Now we have the login ready, it is time to prepare the Mac. Go to the  App Store and install Xcode. Open Xcode after installing it. It will prompt you to accept a license agreement and install some extra components, do so. When Xcode is showing it’s welcome screen go to Xcode -> Preferences -> Downloads and install the Command Line Tools.

It’s time to fire up the terminal. In the terminal run the following commands:

sudo easy_install pip
sudo pip install pyserial pyopencl
git clone https://github.com/m0mchil/poclbm

That’s it! You are good to go mining now. To start mining, go to the terminal:

cd poclbm
python poclbm.py stratum://YOUR_WORKER_USERNAME:YOUR_WORKER_PASSWORD@stratum.bitcoin.cz:3333

Replace YOUR_WORKER_USERNAME and YOUR_WORKER_PASSWORD with the login info you created in the first step.

Screenshot showing my mac mining bitcoins with poclbm

Screenshot showing my mac mining bitcoins with poclbm

Happy mining!

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Write data with own mime-types to NFC tags on Android

Yesterday I attended a Facebook Hackathon at UCSD. For our hack we needed to be able to prepare some NFC tags with our own mime-types and data. After some searching online the best example I could find was an excellent tutorial by Jesse Chen but no code ready to be executed! So after getting a working Android app to help us decided to share it with the world.

Get the app on the play store

Get the source on github

screenshot NFC Tag Writer

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Denormalizing COBOL Copybooks using Python

I am working with Informatica PowerCenter on a day to day basis and sadly have to deal with data coming in who’se format is described by COBOL Copybooks. When a Copybook is imported PowerCenter decides that it will convert all the fields and groups having OCCURS statements into separate tables. A neat feature but when unwanted a big pain.

The only way to stop Informatica of doing so is by denormalizing the COBOL Copybook and thus removing all the OCCURS statements. Googling how this can be done results sadly in a handfull of posts advising me to do it manually, yikes! If you came to this page looking for an answer to a similar question look no more – for I have created a neat COBOL parser in Python that does denormalization too: Python-COBOL.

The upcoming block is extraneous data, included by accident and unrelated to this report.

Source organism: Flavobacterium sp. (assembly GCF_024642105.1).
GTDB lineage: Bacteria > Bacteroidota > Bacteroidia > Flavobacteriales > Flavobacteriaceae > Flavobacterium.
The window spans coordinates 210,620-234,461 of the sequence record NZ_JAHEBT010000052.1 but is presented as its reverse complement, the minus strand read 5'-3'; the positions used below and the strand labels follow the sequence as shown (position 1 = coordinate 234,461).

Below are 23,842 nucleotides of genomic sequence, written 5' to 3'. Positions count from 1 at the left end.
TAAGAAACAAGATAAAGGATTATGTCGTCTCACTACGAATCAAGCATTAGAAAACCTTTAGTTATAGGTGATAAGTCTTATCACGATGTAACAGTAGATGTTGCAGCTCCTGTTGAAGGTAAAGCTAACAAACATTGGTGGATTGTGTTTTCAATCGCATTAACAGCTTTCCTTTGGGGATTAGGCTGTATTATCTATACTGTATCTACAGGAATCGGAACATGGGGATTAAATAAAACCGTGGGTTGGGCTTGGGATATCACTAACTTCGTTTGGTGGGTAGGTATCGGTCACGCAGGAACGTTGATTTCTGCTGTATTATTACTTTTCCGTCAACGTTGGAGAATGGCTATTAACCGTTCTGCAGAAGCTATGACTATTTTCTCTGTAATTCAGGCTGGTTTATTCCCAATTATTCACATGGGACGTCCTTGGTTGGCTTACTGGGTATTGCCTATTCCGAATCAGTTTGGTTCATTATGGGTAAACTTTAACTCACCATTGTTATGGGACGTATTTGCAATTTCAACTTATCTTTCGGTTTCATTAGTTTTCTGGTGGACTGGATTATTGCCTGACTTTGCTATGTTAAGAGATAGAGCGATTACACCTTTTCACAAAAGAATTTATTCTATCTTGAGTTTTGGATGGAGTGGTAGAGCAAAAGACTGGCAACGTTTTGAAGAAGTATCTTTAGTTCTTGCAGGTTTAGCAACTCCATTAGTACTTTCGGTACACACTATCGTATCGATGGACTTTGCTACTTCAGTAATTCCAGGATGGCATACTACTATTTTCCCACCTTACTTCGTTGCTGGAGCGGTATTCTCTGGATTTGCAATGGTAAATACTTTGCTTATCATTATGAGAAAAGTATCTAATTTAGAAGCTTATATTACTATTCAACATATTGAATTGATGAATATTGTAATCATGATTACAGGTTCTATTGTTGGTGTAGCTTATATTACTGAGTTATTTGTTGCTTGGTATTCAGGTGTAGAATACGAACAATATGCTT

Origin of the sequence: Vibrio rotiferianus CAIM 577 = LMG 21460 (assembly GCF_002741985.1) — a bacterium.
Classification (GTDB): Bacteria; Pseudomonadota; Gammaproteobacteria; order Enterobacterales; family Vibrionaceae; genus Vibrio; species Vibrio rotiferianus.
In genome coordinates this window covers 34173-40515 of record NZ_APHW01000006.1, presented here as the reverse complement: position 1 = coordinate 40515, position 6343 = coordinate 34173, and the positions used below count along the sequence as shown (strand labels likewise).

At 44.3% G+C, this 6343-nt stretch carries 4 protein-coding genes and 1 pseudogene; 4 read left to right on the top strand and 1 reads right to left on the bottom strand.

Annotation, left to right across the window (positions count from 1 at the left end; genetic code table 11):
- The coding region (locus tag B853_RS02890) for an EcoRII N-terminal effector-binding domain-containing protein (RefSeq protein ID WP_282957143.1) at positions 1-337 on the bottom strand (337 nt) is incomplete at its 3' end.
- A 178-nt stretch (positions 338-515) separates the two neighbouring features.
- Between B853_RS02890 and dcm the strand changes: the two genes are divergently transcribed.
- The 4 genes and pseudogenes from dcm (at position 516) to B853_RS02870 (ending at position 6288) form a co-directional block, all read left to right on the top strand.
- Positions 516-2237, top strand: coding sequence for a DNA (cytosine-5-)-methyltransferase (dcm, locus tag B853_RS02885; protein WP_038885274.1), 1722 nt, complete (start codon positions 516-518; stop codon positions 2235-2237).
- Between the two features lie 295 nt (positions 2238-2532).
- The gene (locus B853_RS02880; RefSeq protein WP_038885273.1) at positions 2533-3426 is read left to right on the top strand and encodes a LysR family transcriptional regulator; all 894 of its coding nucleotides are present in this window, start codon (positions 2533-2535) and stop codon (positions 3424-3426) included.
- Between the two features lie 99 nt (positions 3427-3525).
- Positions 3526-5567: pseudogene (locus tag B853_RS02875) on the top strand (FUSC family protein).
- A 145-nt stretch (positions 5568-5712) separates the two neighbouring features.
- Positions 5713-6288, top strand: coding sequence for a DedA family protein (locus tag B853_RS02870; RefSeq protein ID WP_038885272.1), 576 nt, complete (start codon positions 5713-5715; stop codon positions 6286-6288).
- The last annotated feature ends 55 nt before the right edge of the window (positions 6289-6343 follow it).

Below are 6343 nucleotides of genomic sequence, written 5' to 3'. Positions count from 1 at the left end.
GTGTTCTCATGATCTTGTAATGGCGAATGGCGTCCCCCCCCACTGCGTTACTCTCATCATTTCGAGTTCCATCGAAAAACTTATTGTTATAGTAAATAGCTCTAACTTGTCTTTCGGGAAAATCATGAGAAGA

Before:

00000 * Example COBOL Copybook file                                     AAAAAAAA
00000  01  PAULUS-EXAMPLE-GROUP.                                        AAAAAAAA
00000       05  PAULUS-ANOTHER-GROUP OCCURS 0003 TIMES.                 AAAAAAAA
00000           10  PAULUS-FIELD-1 PIC X(3).                            AAAAAAAA
00000           10  PAULUS-FIELD-2 REDEFINES PAULUS-FIELD-1 PIC 9(3).   AAAAAAAA
00000           10  PAULUS-FIELD-3 OCCURS 0002 TIMES                    AAAAAAAA
00000                           PIC S9(3)V99.                           AAAAAAAA
00000       05  PAULUS-THIS-IS-ANOTHER-GROUP.                           AAAAAAAA
00000           10  PAULUS-YES PIC X(5).                                AAAAAAAA

After:

         01  EXAMPLE-GROUP.                                                     
           05  FIELD-2-1 PIC 9(3).                                              
           05  FIELD-3-1-1 PIC S9(3)V99.                                        
           05  FIELD-3-1-2 PIC S9(3)V99.                                        
           05  FIELD-2-2 PIC 9(3).                                              
           05  FIELD-3-2-1 PIC S9(3)V99.                                        
           05  FIELD-3-2-2 PIC S9(3)V99.                                        
           05  FIELD-2-3 PIC 9(3).                                              
           05  FIELD-3-3-1 PIC S9(3)V99.                                        
           05  FIELD-3-3-2 PIC S9(3)V99.                                        
           05  THIS-IS-ANOTHER-GROUP.                                           
             10  YES PIC X(5).

It doesn’t support all functions found in the Copybook, just the ones that I met on my path (REDEFINES, INDEXED BY, OCCURS) but it can easily be extended.

Python-COBOL on GitHub